Last Thursday, Mohammed Asghar, a 69-year-old shopkeeper from Edinburgh who has been diagnosed as a paranoid schizophrenic, was sentenced to death. The sentence came after two marathon hearings and a three-year trial process.
It started when a disgruntled tenant in Islamabad took letters containing allegedly blasphemous statements to the local police. Although he had taken the letters from Mr Asghar a month before, he felt no need to report them until just days after Mr Asghar served him with an eviction notice.
Section 295-C of Pakistan's penal code permits the imposition of the death penalty for blasphemy. Both the principles of Sharia and Pakistan’s criminal law, however, make it clear that a mentally ill person cannot be given a death sentence.
After suffering a stroke in 2000 that affected both his mental and physical health, Mr Asghar was admitted to a psychiatric facility in Edinburgh in 2010.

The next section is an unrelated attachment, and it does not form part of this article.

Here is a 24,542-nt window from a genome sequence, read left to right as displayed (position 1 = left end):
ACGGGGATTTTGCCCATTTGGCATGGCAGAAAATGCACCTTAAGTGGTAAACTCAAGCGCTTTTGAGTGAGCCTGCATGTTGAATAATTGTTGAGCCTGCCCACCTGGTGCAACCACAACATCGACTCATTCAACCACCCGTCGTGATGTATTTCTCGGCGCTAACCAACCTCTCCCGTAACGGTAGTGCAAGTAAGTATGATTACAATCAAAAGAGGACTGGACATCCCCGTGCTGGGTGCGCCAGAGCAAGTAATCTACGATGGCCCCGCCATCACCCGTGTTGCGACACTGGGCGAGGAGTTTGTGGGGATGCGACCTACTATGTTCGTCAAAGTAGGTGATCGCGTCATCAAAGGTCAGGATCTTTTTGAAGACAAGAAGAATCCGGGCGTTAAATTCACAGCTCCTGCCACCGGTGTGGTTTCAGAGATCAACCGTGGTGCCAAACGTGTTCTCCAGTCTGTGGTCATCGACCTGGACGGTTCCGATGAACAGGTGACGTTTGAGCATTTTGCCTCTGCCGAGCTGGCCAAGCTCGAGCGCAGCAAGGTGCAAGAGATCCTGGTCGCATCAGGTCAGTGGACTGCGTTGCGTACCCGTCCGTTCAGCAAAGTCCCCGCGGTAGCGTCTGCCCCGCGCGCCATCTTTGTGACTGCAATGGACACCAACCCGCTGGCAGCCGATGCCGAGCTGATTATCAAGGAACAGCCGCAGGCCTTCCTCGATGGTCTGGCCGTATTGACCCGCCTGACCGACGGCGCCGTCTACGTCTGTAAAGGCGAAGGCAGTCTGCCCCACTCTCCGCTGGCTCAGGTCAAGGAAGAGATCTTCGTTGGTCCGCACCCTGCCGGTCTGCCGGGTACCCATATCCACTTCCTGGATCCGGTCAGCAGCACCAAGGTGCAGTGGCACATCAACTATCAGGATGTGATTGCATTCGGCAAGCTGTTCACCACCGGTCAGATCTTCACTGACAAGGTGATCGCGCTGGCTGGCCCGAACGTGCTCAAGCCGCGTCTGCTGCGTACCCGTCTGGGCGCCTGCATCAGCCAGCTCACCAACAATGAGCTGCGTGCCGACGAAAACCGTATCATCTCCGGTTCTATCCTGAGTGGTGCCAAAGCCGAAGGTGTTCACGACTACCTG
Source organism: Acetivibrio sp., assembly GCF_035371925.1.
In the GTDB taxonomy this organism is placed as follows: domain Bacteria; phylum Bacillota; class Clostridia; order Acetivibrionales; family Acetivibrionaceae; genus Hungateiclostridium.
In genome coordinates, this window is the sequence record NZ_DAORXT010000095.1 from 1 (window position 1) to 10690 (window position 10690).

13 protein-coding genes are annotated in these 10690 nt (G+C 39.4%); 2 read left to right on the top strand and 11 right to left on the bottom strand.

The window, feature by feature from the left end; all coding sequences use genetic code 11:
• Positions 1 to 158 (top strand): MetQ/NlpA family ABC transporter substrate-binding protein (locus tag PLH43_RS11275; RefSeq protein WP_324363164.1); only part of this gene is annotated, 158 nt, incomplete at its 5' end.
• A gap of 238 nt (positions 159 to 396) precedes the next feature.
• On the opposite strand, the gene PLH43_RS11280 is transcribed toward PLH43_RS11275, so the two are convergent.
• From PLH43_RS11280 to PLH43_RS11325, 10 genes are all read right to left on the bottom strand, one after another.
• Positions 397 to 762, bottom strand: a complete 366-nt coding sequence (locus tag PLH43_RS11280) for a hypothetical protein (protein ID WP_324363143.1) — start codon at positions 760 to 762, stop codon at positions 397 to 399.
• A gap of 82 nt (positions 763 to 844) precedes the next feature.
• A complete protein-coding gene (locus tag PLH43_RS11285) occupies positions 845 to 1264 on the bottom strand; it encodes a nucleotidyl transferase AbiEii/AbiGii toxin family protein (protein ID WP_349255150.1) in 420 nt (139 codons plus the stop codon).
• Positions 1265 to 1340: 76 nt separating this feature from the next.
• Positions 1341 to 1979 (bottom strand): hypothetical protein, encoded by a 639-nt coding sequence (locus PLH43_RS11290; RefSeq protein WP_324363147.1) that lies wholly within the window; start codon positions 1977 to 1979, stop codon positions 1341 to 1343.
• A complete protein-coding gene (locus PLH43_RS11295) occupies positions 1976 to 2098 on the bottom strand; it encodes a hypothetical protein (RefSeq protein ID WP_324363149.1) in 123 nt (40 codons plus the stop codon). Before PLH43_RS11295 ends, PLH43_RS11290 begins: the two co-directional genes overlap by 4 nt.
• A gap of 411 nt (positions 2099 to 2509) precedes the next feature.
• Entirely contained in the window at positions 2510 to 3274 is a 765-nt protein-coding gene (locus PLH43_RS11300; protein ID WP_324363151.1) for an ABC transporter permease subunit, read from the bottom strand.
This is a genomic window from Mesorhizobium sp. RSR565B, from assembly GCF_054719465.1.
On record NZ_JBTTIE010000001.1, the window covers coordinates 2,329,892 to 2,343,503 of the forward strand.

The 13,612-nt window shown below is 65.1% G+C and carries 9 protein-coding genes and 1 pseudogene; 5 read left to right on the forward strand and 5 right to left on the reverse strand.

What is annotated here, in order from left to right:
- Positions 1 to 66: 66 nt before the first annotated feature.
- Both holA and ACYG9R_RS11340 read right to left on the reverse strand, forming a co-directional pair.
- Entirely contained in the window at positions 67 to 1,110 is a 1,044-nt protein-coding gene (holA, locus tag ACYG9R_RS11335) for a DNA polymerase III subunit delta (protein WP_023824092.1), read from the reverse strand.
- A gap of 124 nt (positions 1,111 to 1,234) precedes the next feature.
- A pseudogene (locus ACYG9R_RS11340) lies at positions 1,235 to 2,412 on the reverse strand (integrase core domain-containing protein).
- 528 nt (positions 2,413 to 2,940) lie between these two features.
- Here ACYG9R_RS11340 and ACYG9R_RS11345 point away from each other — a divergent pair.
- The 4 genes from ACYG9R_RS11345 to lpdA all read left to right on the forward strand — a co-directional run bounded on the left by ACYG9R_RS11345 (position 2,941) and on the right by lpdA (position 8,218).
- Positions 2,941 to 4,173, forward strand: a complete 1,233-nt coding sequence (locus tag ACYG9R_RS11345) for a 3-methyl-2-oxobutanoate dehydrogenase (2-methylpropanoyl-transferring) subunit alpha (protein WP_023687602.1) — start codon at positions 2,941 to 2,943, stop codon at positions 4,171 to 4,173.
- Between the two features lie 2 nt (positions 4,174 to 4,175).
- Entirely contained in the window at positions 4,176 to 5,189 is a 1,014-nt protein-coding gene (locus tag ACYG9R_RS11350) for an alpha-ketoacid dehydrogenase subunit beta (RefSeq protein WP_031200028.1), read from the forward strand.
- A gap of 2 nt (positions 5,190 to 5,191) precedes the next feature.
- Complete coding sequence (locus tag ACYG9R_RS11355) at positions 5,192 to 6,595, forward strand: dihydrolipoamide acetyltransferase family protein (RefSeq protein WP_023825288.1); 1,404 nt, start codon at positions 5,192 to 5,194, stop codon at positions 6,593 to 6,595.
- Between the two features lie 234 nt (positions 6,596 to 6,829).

While evidence proving he was incompetent to stand trial was presented to the court, judges refused to acknowledge it.
Mr Asghar will have to wait years for any appeal against his patently unsafe conviction. The Pakistani and British authorities must work together to ensure that this flagrant miscarriage of justice is undone, and Mr Asghar’s human rights are respected.
Catherine Higham is a case worker on Reprieve’s death penalty team.